Once known as the French Geneva, La Rochelle is a historic port and ancient sailors’ city, formerly the stronghold of the Huguenots. It was founded as a fishing village in the 10th century on a rocky platform in the center of a marshland. La Rochelle is one such truly exceptional site. Only past events, whether cheerful or sorrowful, can allow one to fully understand the colorful character of La Rochelle.
You can sit outside at the tables and drink some local wine, pastis or coffee, watching the boats go by in the Vieux Port. At lunch time they all serve light meals, snacks or sandwiches. As a part of this policy the municipality has been promoting the use of electric cars, bicycles and public transport. At this moment, there are 235 electric vehicles on the road, which makes La Rochelle the leading city for electric vehicles within the European Union. The Laleu neighbourhood, also near the bridge, is famous as you’ll find La Rochelle airport there.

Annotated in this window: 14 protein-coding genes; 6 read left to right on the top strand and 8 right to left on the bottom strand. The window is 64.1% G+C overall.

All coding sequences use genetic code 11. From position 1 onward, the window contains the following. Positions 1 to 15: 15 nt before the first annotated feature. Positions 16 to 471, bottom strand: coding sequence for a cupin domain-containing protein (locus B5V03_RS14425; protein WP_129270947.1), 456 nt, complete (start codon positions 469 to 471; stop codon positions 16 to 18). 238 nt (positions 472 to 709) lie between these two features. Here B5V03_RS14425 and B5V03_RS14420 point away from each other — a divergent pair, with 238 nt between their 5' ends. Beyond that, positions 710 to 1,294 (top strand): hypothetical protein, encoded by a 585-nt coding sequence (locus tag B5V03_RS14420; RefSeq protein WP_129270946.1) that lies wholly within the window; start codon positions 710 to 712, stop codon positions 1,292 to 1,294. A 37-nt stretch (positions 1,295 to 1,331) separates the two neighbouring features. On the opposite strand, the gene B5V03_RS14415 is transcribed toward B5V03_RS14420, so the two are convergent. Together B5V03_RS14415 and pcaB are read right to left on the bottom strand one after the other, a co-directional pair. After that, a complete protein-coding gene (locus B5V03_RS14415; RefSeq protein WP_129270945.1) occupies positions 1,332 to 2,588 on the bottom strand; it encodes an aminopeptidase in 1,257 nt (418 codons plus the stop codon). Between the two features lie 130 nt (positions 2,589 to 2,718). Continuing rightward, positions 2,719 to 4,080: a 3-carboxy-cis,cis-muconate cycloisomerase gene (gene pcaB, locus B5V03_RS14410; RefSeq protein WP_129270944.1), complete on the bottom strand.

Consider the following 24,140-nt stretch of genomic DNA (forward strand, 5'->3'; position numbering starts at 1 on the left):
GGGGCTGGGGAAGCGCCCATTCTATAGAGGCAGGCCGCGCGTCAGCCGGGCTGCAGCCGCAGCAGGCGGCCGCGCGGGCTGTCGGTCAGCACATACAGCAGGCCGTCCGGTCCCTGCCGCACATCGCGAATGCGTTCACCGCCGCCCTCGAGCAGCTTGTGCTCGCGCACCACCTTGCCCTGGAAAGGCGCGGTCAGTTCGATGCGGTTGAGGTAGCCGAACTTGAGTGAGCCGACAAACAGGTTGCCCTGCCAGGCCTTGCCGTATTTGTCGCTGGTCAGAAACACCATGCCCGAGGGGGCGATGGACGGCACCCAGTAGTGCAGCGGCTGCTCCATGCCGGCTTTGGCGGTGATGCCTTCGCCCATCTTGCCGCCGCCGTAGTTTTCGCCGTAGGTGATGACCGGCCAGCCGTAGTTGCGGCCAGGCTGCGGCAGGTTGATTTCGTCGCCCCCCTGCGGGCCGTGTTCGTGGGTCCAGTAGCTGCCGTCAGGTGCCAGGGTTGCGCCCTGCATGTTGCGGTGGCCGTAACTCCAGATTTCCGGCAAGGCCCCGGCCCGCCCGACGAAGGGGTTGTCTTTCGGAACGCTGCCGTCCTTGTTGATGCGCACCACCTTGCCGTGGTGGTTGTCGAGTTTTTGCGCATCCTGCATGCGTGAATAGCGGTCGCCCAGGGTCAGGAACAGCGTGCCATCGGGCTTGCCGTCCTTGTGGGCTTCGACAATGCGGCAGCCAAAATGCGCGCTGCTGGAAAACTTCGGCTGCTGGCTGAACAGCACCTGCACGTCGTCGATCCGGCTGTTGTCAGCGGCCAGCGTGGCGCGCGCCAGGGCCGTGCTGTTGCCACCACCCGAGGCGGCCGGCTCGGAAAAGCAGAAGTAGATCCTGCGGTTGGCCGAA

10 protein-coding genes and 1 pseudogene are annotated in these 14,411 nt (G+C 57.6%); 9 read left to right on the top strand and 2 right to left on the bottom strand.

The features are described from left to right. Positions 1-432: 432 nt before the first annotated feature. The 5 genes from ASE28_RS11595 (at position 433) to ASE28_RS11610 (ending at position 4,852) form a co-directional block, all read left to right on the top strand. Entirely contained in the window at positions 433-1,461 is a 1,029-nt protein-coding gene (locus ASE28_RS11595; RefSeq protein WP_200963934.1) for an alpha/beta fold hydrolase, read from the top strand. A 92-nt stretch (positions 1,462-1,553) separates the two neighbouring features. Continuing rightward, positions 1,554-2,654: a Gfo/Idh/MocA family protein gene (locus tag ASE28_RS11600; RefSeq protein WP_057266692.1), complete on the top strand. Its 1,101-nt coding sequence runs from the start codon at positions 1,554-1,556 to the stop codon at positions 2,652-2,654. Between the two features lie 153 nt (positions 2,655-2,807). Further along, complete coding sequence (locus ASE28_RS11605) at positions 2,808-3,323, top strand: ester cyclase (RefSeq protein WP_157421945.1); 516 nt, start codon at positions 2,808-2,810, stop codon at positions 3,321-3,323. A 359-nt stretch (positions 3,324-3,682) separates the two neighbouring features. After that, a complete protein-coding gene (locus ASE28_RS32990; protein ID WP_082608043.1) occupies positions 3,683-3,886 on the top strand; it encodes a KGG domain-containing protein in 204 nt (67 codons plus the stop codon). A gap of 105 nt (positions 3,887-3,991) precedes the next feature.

Although its fisheries, canneries, and shipyards still make it a busy port, La Rochelle never recovered its former importance. The principal harbor is now at La Pallice, some 3 mi (5 km) distant. It’s probably the single most famous feature along with the port fortifications. Walk through and you’ll be at the port.
CNOUS and EGIDE manage French government scholarships as well as programs for university cooperation sponsored by the French Ministry of Foreign Affairs. In the 16th and 17th centuries it was the centre of trade with French Canada.